Why you should be dreading it: Zac Efron, comedy star? Seems dubious.
Blended (May 23)
Adam Sandler, Drew Barrymore, Joel McHale. Directed by Frank Coraci.
Two single parents who hate each other find themselves on the same African safari vacation with their families.
Why you should be excited about it: It features animals?
Why you should be dreading it: Sandler’s latest vacation home movie with his buddies should not be encouraged in any way.
A Million Ways to Die in the West (May 30)
Seth MacFarlane, Charlize Theron, Liam Neeson. Directed by Seth MacFarlane.
Family Guy and Ted creator MacFarlane satirizes the Old West in this tale of a reluctant gunfighter.
Why you should be excited about it: With a movie set in the Old West, MacFarlane may finally be unable to rely on cheap pop-culture references for his jokes.
Why you should be dreading it: He’ll find a way to use them anyway.
22 Jump Street (June 13)
Jonah Hill, Channing Tatum, Ice Cube. Directed by Phil Lord and Christopher Miller.
The bumbling cops from 21 Jump Street return to go undercover as college students.
Why you should be excited about it: Lord and Miller have proved themselves very good at turning branded properties into clever movies like Cloudy With a Chance of Meatballs and The Lego Movie.
Why you should be dreading it: 21 Jump Street was the duo’s least appealing project so far.
Think Like a Man Too (June 20)
Michael Ealy, Kevin Hart, Regina Hall, Meagan Good. Directed by Tim Story.
The couples from romantic comedy Think Like a Man head to Las Vegas for a wedding weekend.
Why you should be excited about it: It takes place in Las Vegas. We are in Las Vegas!
Why you should be dreading it: The first movie was a grating infomercial for Steve Harvey’s book disguised as a romantic comedy.
Tammy (July 2)
Melissa McCarthy, Susan Sarandon, Allison Janney. Directed by Ben Falcone.
A loudmouthed fast-food worker loses her job and sets out on a road trip with her grandma.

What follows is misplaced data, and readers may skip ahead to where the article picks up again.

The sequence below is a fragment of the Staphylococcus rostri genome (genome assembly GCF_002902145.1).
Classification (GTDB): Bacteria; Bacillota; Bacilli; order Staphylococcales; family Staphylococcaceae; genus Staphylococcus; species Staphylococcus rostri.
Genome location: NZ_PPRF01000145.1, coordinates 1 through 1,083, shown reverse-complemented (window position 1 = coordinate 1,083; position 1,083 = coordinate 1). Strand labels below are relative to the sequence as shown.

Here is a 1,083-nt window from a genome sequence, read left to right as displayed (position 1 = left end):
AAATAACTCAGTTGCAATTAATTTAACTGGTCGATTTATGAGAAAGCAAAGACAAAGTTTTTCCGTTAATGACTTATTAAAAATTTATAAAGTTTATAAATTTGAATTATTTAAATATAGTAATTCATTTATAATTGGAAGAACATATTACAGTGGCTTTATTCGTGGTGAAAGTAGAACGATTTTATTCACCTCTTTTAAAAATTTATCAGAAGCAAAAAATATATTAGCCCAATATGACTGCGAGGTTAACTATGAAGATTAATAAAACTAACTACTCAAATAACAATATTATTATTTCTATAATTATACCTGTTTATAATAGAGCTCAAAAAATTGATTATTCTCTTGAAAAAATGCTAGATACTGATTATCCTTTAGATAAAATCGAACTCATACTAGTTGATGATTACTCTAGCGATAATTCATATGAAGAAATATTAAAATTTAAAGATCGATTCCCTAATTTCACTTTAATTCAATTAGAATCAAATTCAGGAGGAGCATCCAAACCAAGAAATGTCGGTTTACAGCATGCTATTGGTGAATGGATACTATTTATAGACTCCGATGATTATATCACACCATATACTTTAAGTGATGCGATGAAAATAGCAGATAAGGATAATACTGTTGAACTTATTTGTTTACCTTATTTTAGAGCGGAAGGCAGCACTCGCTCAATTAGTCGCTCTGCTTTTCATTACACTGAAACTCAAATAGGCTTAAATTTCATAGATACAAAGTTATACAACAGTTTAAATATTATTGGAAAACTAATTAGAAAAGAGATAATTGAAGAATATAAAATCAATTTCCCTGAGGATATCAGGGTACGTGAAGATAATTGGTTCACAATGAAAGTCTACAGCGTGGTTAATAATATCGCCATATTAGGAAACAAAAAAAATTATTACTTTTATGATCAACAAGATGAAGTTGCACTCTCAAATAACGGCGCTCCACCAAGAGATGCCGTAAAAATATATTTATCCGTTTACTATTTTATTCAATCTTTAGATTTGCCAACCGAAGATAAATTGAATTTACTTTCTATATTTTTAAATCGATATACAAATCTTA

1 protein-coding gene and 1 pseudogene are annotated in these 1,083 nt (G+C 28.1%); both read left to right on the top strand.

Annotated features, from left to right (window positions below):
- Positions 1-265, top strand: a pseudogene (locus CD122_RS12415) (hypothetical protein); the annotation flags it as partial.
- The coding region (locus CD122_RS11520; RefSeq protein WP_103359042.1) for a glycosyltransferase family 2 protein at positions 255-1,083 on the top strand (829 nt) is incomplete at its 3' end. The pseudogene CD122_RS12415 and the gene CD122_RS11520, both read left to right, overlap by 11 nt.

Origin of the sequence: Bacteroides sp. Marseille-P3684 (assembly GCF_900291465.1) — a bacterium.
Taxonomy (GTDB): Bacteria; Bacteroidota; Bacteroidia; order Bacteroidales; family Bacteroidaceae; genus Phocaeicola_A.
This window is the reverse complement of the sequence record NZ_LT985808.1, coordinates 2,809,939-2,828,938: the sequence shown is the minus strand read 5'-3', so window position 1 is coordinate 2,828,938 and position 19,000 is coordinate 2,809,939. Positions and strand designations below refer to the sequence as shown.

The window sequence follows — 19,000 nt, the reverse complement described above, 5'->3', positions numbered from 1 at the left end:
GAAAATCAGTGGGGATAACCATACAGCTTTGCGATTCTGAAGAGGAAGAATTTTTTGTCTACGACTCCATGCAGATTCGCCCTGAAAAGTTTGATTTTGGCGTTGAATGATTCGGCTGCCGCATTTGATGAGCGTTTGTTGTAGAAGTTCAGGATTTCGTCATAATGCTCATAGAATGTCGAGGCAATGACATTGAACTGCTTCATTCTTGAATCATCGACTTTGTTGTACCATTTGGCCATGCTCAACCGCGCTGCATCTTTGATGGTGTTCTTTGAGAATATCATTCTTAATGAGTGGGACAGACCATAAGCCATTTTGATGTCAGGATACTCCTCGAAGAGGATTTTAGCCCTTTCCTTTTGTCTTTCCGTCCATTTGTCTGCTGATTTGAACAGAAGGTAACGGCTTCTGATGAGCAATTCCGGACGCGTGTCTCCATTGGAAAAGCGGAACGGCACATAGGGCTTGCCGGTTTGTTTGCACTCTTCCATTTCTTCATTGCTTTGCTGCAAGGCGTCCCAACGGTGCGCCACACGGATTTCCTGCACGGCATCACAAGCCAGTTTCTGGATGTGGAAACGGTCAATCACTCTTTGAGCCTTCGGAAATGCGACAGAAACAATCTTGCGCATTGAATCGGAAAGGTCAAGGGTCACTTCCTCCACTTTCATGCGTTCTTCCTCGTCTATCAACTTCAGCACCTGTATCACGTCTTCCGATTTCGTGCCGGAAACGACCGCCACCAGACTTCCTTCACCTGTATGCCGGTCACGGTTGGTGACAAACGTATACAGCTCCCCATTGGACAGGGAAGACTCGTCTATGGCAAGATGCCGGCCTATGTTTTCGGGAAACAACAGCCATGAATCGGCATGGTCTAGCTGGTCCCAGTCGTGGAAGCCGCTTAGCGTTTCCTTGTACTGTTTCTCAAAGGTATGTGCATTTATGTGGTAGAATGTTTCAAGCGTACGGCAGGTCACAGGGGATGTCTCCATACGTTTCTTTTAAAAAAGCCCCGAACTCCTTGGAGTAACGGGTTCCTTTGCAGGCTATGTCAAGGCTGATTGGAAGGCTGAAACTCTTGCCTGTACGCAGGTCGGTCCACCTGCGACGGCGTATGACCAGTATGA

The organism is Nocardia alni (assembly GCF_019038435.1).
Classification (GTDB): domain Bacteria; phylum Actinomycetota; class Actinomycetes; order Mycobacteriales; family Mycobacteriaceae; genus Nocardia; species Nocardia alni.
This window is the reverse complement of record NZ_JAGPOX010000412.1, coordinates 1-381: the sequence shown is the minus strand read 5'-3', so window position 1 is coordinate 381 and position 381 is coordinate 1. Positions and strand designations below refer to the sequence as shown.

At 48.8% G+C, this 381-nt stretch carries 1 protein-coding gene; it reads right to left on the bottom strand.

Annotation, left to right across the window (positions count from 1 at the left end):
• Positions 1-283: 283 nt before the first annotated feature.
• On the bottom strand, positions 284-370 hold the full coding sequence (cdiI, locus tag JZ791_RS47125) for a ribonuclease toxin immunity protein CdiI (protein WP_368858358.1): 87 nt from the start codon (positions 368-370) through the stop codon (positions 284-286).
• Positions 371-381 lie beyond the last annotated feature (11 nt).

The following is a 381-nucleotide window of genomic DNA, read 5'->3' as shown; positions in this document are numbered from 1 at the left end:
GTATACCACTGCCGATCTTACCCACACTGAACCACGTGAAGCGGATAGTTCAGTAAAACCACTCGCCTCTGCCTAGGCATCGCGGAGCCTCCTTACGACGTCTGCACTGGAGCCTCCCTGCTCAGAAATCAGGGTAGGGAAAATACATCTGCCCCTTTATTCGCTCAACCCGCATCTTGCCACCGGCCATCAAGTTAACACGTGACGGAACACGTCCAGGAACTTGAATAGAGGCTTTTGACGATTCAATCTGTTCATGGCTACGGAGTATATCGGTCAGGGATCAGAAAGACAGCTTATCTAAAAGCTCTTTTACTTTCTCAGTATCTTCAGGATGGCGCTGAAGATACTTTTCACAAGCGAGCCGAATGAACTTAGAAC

Why you should be excited about it: It’s a dream project for McCarthy, who co-wrote the screenplay with director (and McCarthy’s husband) Falcone.
Why you should be dreading it: After Identity Thief and The Heat, McCarthy’s screen persona is getting a little worn out.
Sex Tape (July 25)
Jason Segel, Cameron Diaz, Rob Corddry. Directed by Jake Kasdan.
A married couple accidentally releases their intimate video to everyone they know.
Why you should be excited about it: Segel and Diaz were a strong comedic team in Kasdan’s Bad Teacher.
Why you should be dreading it: How many jokes can be made about being caught having sex?
Let’s Be Cops (August 13)
Jake Johnson, Damon Wayans Jr., Rob Riggle. Directed by Luke Greenfield.
A pair of slackers pretend to be cops so they can pick up women and get respect.
Why you should be excited about it: Johnson and Wayans are funny together on New Girl.
Why you should be dreading it: They may not be movie-star material.
Chef (May 23)
Jon Favreau, Sofia Vergara, John Leguizamo. Directed by Jon Favreau.
A star chef quits his high-profile job to launch a food truck.
Why you should be excited about it: It’s Favreau’s return to his indie roots after directing blockbusters like Iron Man.
Why you should be dreading it: The last movie Favreau wrote and starred in was the abominable Couples Retreat.
Million Dollar Arm (May 16)
Jon Hamm, Suraj Sharma, Madhur Mittal. Directed by Craig Gillespie.
The true story of a sports agent who recruited Indian cricket stars to play baseball in the U.S.
Why you should be excited about it: Hamm deserves a breakout movie role after his excellent work on Mad Men.
Why you should be dreading it: A Disneyfied feel-good sports movie is maybe not the ideal use of his talents.